Ruling

Resolution Statement – 09274-22 Stokes v examinerlive.co.uk

    • Date complaint received

      28th July 2022

    • Outcome

      Resolved - IPSO mediation

    • Code provisions

      1 Accuracy

Resolution Statement – 09274-22 Stokes v examinerlive.co.uk

Summary of Complaint

1. Stephanie Stokes complained to the Independent Press Standards Organisation that examinerlive.co.uk breached Clause 1 (Accuracy) of the Editors’ Code of Practice in an article headlined “Huddersfield mum fears 'bit different' son will be sent to wrong school”, published on 9 May 2022.

2. The article was an interview with the complainant, which reported on her concerns accessing the appropriate support for her child. It reported that the complainant was worried about her son, “who has special needs due to the ‘inadequate system’ in school [which] she believes is not suited to his needs”. It said the complainant had “discovered around 18 months old that her son Kash was a ‘bit different’” and that the “pregnant mum-of-four’s goal was to get her son diagnosed” before she began school applications; however, she had been told by the local council to wait a further six months for the necessary assessment. It reported that the complainant, a “mum-of-four boys, with a fifth child on the way” had received responses from the council but “things keep going around in the circle” from “department to department” and nothing got done, adding that the “poor and inadequate communication [was] intimidating, time consuming and unnecessary”. The article was accompanied by a photograph of the complainant and her son, captioned: “A Huddersfield mum, 34, is worried about her son starting school; she believes he should be in a special needs school but she claims 'no one will see him for an assessment'”.

3. The complainant said that the article included numerous inaccuracies in breach of Clause 1. The complainant said that she had never described her son as “a bit different” during the interview. She also said that the article had incorrectly referred to her son as “Kash”; his name was “Frederick”. She also denied that she was pregnant and that a “fifth child [was] on the way”, or that she had told the reporter this during the interview. Furthermore, she said that the article distorted her comments by reporting that she had an issue with the “school system” when, in fact, her concerns related to the local council and the inadequate communication she had received.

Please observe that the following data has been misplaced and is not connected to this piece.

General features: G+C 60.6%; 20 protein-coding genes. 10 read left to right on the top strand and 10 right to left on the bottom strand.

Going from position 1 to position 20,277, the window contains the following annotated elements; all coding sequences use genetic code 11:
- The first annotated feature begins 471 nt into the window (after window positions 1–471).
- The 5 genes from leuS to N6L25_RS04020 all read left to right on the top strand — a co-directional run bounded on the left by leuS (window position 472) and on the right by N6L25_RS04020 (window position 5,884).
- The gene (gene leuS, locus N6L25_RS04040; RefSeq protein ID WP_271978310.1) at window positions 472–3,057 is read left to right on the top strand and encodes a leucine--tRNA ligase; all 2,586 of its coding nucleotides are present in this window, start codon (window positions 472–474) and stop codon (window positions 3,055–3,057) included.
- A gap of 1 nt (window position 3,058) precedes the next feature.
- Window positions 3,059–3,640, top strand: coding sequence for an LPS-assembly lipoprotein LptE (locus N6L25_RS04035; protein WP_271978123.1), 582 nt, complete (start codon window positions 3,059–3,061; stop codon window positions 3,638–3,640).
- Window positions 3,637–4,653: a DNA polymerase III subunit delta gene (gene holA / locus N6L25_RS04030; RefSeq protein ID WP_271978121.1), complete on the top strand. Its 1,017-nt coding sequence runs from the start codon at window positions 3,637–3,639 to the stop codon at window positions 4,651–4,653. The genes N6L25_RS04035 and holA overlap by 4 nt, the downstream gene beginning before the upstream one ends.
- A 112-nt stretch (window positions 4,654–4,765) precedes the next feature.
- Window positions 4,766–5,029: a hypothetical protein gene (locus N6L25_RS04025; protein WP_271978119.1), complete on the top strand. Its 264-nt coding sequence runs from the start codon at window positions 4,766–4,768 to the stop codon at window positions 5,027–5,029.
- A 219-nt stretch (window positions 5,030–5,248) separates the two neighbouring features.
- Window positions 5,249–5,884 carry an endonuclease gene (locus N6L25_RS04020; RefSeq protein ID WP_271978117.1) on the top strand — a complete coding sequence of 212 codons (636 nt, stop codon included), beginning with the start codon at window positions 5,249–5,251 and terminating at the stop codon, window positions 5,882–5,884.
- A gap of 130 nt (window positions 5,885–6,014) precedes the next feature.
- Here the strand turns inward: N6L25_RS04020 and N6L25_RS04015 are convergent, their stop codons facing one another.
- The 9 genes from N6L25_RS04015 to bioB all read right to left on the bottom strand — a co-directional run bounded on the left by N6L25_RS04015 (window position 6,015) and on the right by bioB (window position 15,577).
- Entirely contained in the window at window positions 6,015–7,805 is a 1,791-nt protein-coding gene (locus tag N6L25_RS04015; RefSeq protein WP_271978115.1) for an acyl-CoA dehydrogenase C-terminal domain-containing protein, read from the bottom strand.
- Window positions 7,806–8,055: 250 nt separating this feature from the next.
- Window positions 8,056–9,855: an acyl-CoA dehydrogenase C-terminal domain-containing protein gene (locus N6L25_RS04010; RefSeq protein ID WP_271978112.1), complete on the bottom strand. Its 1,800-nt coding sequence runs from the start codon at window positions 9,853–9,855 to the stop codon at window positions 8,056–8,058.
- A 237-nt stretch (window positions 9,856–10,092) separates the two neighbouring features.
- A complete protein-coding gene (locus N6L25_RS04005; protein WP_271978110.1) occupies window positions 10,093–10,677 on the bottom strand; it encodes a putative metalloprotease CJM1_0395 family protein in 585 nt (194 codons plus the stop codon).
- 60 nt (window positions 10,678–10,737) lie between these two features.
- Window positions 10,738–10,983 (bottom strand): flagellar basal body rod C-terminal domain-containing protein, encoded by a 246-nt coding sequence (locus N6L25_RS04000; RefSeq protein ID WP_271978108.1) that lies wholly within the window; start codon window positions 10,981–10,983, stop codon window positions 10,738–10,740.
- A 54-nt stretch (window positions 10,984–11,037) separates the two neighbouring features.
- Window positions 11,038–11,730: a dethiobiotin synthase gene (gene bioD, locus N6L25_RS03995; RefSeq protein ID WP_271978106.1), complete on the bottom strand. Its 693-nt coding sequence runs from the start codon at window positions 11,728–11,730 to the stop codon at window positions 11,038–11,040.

4. Whilst the publication accepted that the complainant’s quote concerning an ‘inadequate system’ was in regard to the local council and her child was not called “Kash”, it maintained that the rest of the article was accurate summary of her interview, during which the reporter had taken contemporaneous notes. It apologised for the two errors within the article and offered to publish a standalone correction and apology. It further noted that the online article had been removed 6 hours after its publication.

5. The complainant disputed the accuracy of the reporter’s notes; she said that the article did not reflect their conversation and, regardless of the article’s removal, the record remained uncorrected.

Relevant Code Provisions

Clause 1 (Accuracy)

i) The Press must take care not to publish inaccurate, misleading or distorted information or images, including headlines not supported by the text.

ii) A significant inaccuracy, misleading statement or distortion must be corrected, promptly and with due prominence, and — where appropriate — an apology published. In cases involving IPSO, due prominence should be as required by the regulator.

iii) A fair opportunity to reply to significant inaccuracies should be given, when reasonably called for.

iv) The Press, while free to editorialise and campaign, must distinguish clearly between comment, conjecture and fact.

Mediated Outcome

6. The complaint was not resolved through direct correspondence between the parties. IPSO therefore began an investigation into the matter.

7. During IPSO’s investigation the complainant said that the following actions would resolve the matter to her satisfaction: the publication of an apology and correction, and a private letter of apology from the Editor.

8. The publication agreed to resolve the complaint on this basis, and published the following standalone item online: 

“Our article 'Huddersfield mum fears 'bit different' son will be sent to wrong school', 9 May, reported comments from mother Stephanie Stokes about her fears and concerns of her son, who has special needs, being sent to a school that would not be suited to his needs. Regretably [sic], our report contained a number of inaccuracies. The article stated that Ms Stokes blamed the 'inadequate system in school', however, in fact she claimed it is the Kirklees Council system that is inadequate. The article also misreported her son's name, and stated that she was pregnant with her 5th child. This is incorrect. Ms Stokes is not pregnant and has 4 children. We would like to apologise to Ms Stokes for these errors and are happy to set the record straight.”

9. As the complaint was successfully mediated, the Complaints Committee did not make a determination as to whether there had been any breach of the Code.


Date complaint received: 09/05/22

Date complaint concluded by IPSO: 11/07/22